Mark Giordano could have made more money by signing with another club.
But having grossed well over $60 million in salary over the course of his NHL career, the Toronto-native opted to stay home by signing a two-year contract worth $1.6 million on Sunday with the Toronto Maple Leafs.
And while the lure of being home was a major factor in agreeing to terms, he made it clear several times that his belief in the team’s ability to contend for Stanley Cup was the top reason for signing in Toronto.
“First and foremost, I believe that this team is a contender and that was my first thought,” Giordano said in a Zoom conference with reporters on Monday. “But then all the rest that comes with it, me being from Toronto and it being a really good opportunity for my family.”
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Giordano had his eye on becoming a Maple Leaf ever since it became clear that his previous team — the Seattle Kraken — were not bound for the playoffs. He was ultimately traded to the Leafs on Mar. 20 along with forward Colin Blackwell in exchange for a pair of second-round draft picks and a third-round draft choice.
In 20 games with the Maple Leafs, Giordano scored two goals and had 12 points. He fit in well on the team’s third defence pair, but didn’t exclusively see bottom-pair minutes. He averaged 20:07 of ice time in the Leafs’ first-round loss to the two-time defending Stanley Cup champion Tampa Bay Lightning. Sheldon Keefe’s mixing and matching of lines and assignments saw Giordano skate in various roles, including stints on the team’s power play.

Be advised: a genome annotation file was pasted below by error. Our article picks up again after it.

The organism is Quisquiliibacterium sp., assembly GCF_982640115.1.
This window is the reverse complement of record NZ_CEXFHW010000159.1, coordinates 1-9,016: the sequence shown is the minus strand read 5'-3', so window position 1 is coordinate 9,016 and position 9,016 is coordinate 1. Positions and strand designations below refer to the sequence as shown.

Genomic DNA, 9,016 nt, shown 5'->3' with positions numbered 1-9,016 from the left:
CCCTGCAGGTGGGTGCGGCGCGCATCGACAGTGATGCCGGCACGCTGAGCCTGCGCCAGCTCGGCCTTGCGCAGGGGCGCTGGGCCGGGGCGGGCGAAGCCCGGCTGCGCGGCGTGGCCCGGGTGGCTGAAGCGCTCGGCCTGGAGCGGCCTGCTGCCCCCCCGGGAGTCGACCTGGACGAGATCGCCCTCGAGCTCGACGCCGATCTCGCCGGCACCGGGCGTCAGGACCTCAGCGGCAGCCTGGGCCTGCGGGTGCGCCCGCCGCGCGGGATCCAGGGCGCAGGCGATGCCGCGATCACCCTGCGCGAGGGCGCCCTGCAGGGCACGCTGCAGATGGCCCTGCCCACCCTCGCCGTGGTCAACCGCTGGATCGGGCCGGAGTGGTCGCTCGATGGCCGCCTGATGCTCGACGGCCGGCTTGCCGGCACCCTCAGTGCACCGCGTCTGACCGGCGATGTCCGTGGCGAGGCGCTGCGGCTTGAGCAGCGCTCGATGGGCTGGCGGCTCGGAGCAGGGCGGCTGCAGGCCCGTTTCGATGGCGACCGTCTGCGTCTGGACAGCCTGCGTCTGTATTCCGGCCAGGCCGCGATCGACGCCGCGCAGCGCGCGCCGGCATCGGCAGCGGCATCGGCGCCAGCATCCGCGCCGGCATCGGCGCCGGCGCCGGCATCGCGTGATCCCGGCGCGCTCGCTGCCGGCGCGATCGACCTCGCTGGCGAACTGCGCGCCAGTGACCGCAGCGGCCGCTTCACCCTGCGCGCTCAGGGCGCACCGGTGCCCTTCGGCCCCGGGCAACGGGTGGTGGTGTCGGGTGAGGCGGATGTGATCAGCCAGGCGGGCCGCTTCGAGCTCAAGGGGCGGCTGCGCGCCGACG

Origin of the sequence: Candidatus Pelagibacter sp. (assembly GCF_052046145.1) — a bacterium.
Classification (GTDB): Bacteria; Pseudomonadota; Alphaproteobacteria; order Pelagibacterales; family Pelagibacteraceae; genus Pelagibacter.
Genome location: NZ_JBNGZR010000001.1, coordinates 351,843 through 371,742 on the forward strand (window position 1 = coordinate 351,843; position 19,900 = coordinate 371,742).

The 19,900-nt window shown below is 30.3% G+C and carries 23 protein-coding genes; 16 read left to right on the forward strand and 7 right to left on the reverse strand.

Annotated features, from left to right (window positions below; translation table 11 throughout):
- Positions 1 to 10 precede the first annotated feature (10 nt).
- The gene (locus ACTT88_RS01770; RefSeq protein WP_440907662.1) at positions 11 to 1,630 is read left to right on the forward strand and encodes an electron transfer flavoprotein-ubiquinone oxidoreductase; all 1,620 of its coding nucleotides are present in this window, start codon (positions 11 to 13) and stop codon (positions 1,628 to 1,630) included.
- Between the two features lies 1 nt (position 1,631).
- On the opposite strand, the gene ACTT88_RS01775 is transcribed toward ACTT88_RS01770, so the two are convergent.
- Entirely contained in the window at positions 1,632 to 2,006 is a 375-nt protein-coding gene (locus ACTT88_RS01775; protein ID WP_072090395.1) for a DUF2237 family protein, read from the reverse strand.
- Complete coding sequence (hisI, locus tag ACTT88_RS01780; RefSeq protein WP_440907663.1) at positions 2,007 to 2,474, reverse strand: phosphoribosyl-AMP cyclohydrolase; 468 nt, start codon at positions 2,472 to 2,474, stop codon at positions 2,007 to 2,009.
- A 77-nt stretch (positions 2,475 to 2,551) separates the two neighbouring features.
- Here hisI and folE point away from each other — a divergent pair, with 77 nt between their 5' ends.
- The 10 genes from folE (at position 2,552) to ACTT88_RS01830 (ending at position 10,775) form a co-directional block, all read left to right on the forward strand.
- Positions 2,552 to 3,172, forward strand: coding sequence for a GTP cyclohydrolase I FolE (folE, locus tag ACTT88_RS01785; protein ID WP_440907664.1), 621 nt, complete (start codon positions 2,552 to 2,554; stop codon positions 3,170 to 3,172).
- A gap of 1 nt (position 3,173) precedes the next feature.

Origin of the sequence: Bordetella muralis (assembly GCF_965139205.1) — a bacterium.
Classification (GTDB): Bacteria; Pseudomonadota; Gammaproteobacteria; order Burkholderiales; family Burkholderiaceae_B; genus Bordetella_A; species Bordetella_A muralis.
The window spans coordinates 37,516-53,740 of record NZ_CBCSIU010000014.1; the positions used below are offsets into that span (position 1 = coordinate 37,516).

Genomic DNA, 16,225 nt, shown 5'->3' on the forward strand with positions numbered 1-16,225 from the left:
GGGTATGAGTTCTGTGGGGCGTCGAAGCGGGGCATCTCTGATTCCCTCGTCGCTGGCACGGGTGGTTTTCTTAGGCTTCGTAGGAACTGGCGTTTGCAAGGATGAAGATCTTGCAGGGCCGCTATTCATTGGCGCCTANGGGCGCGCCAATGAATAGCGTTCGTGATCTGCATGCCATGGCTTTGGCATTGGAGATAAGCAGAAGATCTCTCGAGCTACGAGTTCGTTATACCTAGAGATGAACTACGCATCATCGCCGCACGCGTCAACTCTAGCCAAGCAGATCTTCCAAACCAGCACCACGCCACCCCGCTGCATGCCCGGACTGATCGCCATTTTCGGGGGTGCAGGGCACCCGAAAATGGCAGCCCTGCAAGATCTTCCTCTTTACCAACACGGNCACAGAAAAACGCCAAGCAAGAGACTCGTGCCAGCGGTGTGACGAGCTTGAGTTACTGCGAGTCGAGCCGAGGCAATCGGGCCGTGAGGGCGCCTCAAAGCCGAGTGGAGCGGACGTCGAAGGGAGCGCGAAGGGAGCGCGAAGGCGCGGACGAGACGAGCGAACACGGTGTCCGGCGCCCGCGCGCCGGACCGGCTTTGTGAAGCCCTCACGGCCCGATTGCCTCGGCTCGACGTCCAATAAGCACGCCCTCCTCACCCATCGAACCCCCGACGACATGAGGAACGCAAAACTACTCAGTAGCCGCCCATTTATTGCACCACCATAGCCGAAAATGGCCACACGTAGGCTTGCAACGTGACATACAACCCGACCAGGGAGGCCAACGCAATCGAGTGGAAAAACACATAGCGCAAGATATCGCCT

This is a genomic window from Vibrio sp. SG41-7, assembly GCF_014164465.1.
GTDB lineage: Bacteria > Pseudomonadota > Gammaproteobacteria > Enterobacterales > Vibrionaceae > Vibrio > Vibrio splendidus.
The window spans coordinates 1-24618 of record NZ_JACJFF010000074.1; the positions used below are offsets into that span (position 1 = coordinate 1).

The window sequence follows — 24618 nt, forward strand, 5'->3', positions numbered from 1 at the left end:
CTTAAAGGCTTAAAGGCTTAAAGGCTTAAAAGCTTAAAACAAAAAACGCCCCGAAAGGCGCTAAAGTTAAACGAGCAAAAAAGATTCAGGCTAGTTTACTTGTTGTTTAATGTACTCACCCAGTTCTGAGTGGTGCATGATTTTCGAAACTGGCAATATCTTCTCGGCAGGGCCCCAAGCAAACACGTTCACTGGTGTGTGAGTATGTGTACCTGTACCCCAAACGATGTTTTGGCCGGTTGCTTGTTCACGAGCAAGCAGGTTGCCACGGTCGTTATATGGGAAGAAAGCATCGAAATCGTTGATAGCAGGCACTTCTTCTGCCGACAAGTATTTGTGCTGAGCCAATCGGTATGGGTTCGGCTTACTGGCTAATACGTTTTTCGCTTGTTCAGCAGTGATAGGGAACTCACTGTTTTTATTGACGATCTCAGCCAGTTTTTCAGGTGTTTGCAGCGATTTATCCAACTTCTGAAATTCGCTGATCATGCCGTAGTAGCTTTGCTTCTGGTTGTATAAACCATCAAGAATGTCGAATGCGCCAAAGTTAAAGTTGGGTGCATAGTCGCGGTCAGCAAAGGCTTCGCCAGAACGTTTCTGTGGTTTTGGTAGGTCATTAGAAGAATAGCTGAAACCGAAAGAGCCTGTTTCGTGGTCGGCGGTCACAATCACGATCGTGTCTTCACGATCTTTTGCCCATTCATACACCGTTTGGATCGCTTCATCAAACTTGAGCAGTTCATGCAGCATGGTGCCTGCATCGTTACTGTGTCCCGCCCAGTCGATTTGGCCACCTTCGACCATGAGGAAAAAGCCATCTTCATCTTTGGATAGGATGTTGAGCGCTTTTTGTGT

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“I think he’s a great coach,” Giordano said of Keefe. “His bench management, the way he sees the game, I agree with a lot of his — I guess you can call them theories on the game or the way he sees it from the bench and the way he sees it in video sessions.”
The 2019 Norris Trophy winner follows in the footsteps of Jason Spezza and other veterans who have come home to Toronto and have taken smaller salaries to help the Leafs, particularly when it comes to their tight salary cap situation.
“Everything he does is done to help the team win and that includes a tremendous sacrifice in this contract negotiation,” Maple Leafs GM Kyle Dubas said in a team-provided statement on Sunday.”
Giordano didn’t characterize the reduction in his remuneration in the same manner as Dubas.
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“I’m definitely blessed to have had the career I’ve had so far and be in a position financially where I’m in a good spot,” Giordano said. “I wasn’t worried about hard negotiating or anything like that. At the end of the day I want to be here. I love the team and I wanted to do what I can do to help this team move forward and win.”
In what the Leafs didn’t give him in salary they made up for in term by signing the veteran to a two-year deal that will put him at the age of 40 when it expires in 2024.
“It makes you feel better about things and for me, for myself,” Giordano said. “I just feel like to get the two years I really feel like I can establish myself even more as a leader in that room and presence on this team.”
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After locking up Giordano, the Leafs have approximately $7.05 million in cap space with just 18 players committed for the 2022-23 season. And while Spezza laid the groundwork for hometown minimum (or near minimum in Giordano’s case) contracts in Toronto, there’s still no word on Spezza’s future with the Maple Leafs.
But for Giordano, playing for a contender and his hometown where both he and his wife, Lauren, grew up became a top priority as the family establishes roots in the city.
Living in a hotel when he first joined the team, the Giordano family has settled in the city but will start house hunting this summer.
He had owned a house in the city but sold it a few years back.
“I wish I hadn’t now,” Giordano joked. “But it’s easy to look back now. I’m happy that my kids can see all of their cousins and grandparents on a more regular basis.”
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